At Thayer, our goal is to help you choose the best technology for your business, and keeping up with industry trends is part of that service. As the industry shifts and technology improves, we’ll keep an eye out for opportunities to save you money and improve your spaces. No matter what changes, you can count on us.

Myths About LED Lighting

Whenever new technologies come on the market, myth and rumor tends to gather around them. Ironically, these myths are often driven by underlying facts. Information that is completely accurate at one time continues to be passed on as fact long after it becomes obsolete.

In this article, we’d like to cover just a few of the myths surrounding LED lighting and debunk them.

Myth 1: LEDs are too expensive
This myth is reinforced whenever you step into a hardware store. Every LED fixture, bulb or tube costs more than their traditional equivalents.

But energy costs alone will eat up the “savings” you get on the front end by buying an incandescent. For example, a 100 watt-equivalent daylight bulb will cost around $6-7 as part of a two or four pack, several times the cost of an incandescent. But the LED bulb will cost less than $2 to operate each year. That’s because they use 16 watts of electricity to generate the same light as the 100-watt incandescent.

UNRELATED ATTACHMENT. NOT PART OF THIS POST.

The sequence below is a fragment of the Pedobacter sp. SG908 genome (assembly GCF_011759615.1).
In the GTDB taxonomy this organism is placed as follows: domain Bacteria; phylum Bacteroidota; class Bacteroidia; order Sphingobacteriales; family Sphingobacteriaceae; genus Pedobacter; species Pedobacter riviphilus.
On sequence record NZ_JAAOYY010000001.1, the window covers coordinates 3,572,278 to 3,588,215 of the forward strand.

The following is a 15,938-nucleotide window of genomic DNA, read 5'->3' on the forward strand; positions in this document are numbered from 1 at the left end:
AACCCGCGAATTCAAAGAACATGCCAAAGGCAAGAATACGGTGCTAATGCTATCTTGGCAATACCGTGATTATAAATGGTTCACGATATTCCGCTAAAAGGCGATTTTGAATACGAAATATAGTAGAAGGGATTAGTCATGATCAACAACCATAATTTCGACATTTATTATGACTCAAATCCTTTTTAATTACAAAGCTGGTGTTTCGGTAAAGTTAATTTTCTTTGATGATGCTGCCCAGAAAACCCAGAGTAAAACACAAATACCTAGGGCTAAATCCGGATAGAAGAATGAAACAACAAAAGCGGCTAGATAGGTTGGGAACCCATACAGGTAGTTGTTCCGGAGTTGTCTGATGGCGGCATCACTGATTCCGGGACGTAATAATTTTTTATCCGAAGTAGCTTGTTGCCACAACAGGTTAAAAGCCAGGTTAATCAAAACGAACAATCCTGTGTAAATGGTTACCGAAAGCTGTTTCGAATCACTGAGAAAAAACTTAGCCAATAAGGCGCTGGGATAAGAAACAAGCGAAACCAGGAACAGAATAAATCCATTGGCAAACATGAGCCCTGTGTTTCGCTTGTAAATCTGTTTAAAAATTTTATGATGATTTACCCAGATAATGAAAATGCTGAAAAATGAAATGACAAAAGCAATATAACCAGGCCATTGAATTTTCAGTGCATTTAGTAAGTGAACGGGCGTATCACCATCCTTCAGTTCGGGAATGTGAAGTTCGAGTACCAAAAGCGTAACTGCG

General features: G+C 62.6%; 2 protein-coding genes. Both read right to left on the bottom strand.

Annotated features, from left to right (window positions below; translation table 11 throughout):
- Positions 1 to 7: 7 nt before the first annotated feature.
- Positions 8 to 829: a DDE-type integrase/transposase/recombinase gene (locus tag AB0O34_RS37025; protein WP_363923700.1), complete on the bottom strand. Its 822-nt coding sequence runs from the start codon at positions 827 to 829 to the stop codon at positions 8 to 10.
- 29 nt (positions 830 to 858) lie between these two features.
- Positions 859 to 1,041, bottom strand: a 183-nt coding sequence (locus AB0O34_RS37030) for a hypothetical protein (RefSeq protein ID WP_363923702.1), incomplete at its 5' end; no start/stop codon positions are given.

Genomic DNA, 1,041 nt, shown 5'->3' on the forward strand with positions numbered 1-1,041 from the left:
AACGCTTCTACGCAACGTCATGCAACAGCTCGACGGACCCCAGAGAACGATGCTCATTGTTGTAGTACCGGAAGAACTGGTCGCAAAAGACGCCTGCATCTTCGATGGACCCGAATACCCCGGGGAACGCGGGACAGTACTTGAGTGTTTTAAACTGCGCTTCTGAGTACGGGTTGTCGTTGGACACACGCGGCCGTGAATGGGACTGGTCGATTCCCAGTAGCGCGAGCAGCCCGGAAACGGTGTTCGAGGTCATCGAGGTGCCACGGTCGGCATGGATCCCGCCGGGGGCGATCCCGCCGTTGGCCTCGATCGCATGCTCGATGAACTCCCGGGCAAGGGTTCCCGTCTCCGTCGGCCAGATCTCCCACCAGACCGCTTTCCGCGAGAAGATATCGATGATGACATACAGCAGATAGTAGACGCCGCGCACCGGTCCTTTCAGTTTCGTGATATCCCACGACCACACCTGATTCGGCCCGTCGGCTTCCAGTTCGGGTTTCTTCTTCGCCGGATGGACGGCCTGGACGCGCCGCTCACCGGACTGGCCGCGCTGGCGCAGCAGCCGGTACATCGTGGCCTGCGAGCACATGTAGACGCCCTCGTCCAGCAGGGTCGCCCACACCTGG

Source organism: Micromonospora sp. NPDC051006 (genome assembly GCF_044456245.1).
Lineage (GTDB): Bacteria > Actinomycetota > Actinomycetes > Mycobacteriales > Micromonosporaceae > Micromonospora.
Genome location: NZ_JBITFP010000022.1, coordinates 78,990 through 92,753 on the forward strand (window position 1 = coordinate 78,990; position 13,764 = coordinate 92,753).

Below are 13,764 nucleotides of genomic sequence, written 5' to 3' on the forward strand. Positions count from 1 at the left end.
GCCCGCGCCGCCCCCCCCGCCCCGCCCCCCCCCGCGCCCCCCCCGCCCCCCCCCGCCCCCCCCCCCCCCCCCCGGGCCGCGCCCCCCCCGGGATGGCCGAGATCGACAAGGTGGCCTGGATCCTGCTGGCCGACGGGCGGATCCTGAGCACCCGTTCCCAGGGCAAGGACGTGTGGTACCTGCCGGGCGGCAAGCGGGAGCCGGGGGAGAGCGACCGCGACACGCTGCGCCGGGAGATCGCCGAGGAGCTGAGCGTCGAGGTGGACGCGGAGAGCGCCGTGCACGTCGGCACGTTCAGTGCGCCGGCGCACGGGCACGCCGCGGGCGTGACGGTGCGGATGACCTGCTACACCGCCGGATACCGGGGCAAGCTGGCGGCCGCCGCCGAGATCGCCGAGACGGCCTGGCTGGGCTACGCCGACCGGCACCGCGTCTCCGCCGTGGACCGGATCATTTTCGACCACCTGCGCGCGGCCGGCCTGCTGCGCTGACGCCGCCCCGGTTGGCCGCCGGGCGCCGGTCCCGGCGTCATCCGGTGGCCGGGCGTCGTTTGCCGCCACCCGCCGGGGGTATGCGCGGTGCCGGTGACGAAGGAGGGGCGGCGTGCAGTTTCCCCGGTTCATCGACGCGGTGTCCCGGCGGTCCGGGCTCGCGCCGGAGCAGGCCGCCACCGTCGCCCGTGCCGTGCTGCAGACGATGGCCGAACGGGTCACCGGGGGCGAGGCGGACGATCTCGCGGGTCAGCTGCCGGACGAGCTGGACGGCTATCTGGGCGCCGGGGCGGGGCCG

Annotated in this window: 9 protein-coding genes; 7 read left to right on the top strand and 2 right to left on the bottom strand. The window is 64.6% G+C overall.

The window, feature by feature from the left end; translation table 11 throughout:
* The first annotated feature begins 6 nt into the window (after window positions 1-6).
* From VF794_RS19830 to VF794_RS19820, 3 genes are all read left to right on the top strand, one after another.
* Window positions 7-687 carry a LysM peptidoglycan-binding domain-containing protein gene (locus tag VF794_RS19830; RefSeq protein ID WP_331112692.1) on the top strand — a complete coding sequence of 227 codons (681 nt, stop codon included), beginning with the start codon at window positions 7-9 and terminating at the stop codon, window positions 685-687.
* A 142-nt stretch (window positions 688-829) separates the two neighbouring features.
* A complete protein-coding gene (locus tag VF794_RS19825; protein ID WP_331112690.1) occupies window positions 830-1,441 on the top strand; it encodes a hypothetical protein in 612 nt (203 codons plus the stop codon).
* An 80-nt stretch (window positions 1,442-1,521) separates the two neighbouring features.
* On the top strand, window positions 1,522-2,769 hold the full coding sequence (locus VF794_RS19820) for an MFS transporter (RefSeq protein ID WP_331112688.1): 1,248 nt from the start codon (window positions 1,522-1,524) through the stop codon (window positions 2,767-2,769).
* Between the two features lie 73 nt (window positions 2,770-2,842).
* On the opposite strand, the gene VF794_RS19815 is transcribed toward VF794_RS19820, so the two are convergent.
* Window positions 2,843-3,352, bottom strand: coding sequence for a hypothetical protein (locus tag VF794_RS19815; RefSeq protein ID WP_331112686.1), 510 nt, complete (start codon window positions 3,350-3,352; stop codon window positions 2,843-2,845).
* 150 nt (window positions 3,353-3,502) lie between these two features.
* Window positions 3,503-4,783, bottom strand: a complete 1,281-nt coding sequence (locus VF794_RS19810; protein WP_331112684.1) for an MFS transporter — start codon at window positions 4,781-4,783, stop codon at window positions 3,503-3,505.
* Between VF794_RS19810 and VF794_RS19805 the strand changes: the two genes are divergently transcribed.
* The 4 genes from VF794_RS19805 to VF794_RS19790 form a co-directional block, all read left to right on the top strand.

Meanwhile, a 100-watt incandescent bulb would use over $12 of power over the same year. In other words, the difference in energy use is about $10, which more than pays the entire cost of the LED bulb in the first year! Add to that the cost of replacing the incandescents when they burn out, which will happen every 750 or 1,000 hours of operation, or at least once a year. Many LED bulbs last for 13 years. Over that 13 years you would replace the incandescents at least 13 times and spend an extra $130 per bulb. All that adds up to far more than the most expensive LED.

Learn more about the cost of LED fixtures.

Myth 2: LEDs are one-size fits all
Once, LED bulbs came in a narrow range of white coloration and only a few wattages. LED fluorescent tubes were not yet available, so changing from fluorescents to LEDs required replacing all the fixtures.

But in recent years technology has advanced rapidly; there is now an LED equivalent for any type of incandescent and fluorescent light you can imagine. You’ll find a wide range of colors, wattage and styles, from outdoor floodlights to multicolored party bulbs, and even UV/black lights!

Myth 3: LEDs are not dimmable
This is an excellent example of a misconception that used to be true. When LEDs first reached the market, they only worked at one power setting. If you put them on a dimmer switch, they would either shut off or flash.

These days, dimmable LED fixtures and bulbs are common. They cost a bit more than other LEDs because of the need for special circuitry to control the dimming, but they still come out ahead of older technologies when you factor in energy and replacement costs.

Unfortunately, these aren’t all the myths out there about LED lighting, but the good news is that we have the right information and we’re ready to share. We’ll debunk some more myths in the next edition of the Bright Ideas blog.